Former mayor wants Asians out of Washington, DC
Barry, the multi-term mayor of the District of Columbia that achieved international notoriety due to a videotaped drug deal more than 20 years ago, is once again answering questions about what critics say was a comment that he should have kept to himself. Barry was victorious in a landslide win during D.C’s Council primaries this week, but was arguably less than stately while addressing supporters in a post-election speech.
Speaking after his Council Ward 8 primary win on Tuesday, Barry said that he still has some work ahead of him in regards to cleaning up the neighborhood, and he can start by doing something about all of those Asians and their filthy stores stinking up the community.
“We’ve got to do something about these Asians coming in, opening up businesses, those dirty shops,” Barry said to supporters. “They ought to go. I’m going to say that right now. But we need African-American businesspeople to be able to take their places, too.”
Less than two days after Barry broadcast this statement, the backlash has already been a big one as critics continue to come down hard on the politician. Several lawmakers in the neighboring state of Maryland have asked for an apology, but for the man about to begin yet another term in the District of Columbia, backtracking seems out of the question.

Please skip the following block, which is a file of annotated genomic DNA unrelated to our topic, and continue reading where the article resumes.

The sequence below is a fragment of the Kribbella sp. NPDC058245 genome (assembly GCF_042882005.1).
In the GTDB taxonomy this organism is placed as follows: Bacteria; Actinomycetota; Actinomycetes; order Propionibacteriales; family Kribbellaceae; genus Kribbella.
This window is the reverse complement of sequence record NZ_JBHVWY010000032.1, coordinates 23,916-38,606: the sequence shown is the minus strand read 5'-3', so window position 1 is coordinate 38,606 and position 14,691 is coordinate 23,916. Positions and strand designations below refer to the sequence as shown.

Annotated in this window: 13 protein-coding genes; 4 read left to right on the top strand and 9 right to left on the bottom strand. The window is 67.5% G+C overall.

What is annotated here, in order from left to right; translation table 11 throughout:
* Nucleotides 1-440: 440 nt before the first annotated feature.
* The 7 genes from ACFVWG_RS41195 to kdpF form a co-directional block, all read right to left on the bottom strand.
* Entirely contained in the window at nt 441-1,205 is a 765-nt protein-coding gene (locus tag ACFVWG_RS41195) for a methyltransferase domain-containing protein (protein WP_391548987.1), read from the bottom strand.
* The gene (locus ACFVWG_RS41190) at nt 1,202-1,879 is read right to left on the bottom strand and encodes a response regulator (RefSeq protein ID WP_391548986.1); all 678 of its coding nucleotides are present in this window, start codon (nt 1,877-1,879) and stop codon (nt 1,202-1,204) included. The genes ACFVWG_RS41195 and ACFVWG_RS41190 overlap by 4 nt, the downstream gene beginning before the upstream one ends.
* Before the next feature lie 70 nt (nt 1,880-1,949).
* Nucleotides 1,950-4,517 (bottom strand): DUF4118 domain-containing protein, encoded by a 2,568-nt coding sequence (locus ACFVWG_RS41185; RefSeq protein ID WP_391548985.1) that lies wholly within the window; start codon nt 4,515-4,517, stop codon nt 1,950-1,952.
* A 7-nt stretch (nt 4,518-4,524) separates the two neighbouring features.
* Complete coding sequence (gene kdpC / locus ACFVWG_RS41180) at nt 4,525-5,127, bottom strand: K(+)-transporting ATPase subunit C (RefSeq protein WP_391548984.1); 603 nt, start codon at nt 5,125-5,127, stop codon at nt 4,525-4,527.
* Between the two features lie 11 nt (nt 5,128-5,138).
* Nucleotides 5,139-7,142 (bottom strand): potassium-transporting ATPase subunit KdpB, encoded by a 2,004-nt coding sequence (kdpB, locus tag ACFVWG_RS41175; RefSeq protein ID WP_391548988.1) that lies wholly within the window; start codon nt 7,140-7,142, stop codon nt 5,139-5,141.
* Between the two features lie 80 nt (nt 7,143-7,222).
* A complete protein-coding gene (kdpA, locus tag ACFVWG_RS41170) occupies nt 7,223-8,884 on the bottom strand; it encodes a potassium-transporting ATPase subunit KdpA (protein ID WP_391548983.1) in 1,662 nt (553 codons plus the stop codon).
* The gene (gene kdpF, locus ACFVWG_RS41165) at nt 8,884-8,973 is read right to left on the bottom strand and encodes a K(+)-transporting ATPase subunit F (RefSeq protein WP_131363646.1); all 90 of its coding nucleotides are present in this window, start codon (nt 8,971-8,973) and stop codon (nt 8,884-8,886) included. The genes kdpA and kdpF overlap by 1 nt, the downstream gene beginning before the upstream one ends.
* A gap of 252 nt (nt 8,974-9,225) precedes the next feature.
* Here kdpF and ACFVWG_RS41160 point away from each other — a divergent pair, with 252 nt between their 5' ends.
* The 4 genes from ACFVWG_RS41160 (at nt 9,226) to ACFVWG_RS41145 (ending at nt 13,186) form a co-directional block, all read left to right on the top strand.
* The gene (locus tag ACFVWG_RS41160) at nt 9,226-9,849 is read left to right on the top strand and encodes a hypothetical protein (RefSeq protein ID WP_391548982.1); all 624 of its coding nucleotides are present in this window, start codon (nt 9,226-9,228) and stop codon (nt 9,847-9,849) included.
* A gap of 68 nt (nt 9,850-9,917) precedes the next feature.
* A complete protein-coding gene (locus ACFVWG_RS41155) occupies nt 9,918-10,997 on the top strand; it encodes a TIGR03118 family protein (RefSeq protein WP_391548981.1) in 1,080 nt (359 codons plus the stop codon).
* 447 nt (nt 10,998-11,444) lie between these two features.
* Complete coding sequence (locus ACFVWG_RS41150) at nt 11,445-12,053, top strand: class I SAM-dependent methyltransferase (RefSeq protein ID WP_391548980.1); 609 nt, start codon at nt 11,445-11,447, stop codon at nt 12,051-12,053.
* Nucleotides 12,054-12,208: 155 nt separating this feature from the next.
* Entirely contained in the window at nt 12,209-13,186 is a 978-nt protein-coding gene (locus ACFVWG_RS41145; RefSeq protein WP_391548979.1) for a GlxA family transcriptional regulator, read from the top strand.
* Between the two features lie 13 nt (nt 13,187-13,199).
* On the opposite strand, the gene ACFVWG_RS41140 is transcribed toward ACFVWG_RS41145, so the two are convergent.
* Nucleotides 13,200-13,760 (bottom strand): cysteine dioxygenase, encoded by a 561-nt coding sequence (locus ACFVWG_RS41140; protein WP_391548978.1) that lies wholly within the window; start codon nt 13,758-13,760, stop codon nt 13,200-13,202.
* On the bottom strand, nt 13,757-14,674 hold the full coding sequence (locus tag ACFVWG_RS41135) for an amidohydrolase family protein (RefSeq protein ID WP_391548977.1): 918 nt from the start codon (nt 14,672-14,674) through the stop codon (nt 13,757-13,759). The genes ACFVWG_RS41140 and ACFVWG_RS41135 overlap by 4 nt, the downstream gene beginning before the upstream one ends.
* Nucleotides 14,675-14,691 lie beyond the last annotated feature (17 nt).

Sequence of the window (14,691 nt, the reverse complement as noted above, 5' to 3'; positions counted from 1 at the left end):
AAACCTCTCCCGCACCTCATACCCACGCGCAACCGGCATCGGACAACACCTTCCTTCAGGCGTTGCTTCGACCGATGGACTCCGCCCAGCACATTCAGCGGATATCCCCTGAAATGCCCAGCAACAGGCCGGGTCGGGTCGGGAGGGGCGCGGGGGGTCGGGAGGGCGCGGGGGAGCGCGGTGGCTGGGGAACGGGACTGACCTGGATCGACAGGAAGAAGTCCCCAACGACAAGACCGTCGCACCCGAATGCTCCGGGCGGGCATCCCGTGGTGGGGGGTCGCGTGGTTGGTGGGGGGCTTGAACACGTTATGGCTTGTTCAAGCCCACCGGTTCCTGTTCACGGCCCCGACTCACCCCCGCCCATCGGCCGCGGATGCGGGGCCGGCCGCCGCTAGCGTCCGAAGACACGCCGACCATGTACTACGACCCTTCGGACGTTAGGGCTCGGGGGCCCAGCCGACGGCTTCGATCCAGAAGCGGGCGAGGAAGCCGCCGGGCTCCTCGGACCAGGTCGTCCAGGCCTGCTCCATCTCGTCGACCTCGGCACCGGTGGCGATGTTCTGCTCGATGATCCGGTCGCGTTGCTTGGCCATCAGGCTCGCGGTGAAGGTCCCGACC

“At best, Mr. Barry’s attack on Asian Americans is deeply troubling, and at worst it is race baiting,” reads a statement from five Democratic delegates from Maryland, which came only hours after Tommy Wells, a fellow DC councilman, called Barry’s blurb as “deplorable.”
Responding to these claims, however, Barry insists that he is in the right. ”I’ve spent the last 50 years of my life fighting for justice and equality of all people,” Barry responds, reports The Washington Post.
Addressing the Maryland lawmakers’ allegations that comments could be rendered racist, Barry adds that the truth is quite the contrary.
“Those five people don’t know Marion Barry at all. They know my name; they don’t know my record,” insists Barry.
As that backlash continues to snowball, Barry is also adamantly insisting that he said nothing inappropriate. Rather than offering an apology, however, Barry has instead tried to support his claims, taking to his Twitter account to tell his side of the story. To prove his point, Barry has tweeted a series of photos from DC eateries that offer Asian cuisine this week, condemning them for cluttering the neighborhood.
“These are the kind of businesses that need 2 improve. We’ve cleaned up Ward 8 in so many ways & most businesses r good,” Barry captioned one photo he tweeted of a take-out counter.
“Just like the owners of these bizs want the best for their families & communities so do we. The ? Is: will they join the Ward8 Renaissance” reads another tweet.
“Funny how folk expect us to sit down, shut up and expect lower standards than what they enjoy in their communities,” he explains in another, accompanied by the hashtag “#NOT.”
The District’s current mayor, Vincent Gray, responded to the Washington Post on Thursday that he was “deeply disappointed” by Barry’s remark.
Barry was the mayor of D.C. from 1979 through 1991, during which he was investigated by federal officials for alleged drug crimes. Following his highly publicized arrest for cocaine possession, he served six months in prison, only to again be elected mayor in 1995.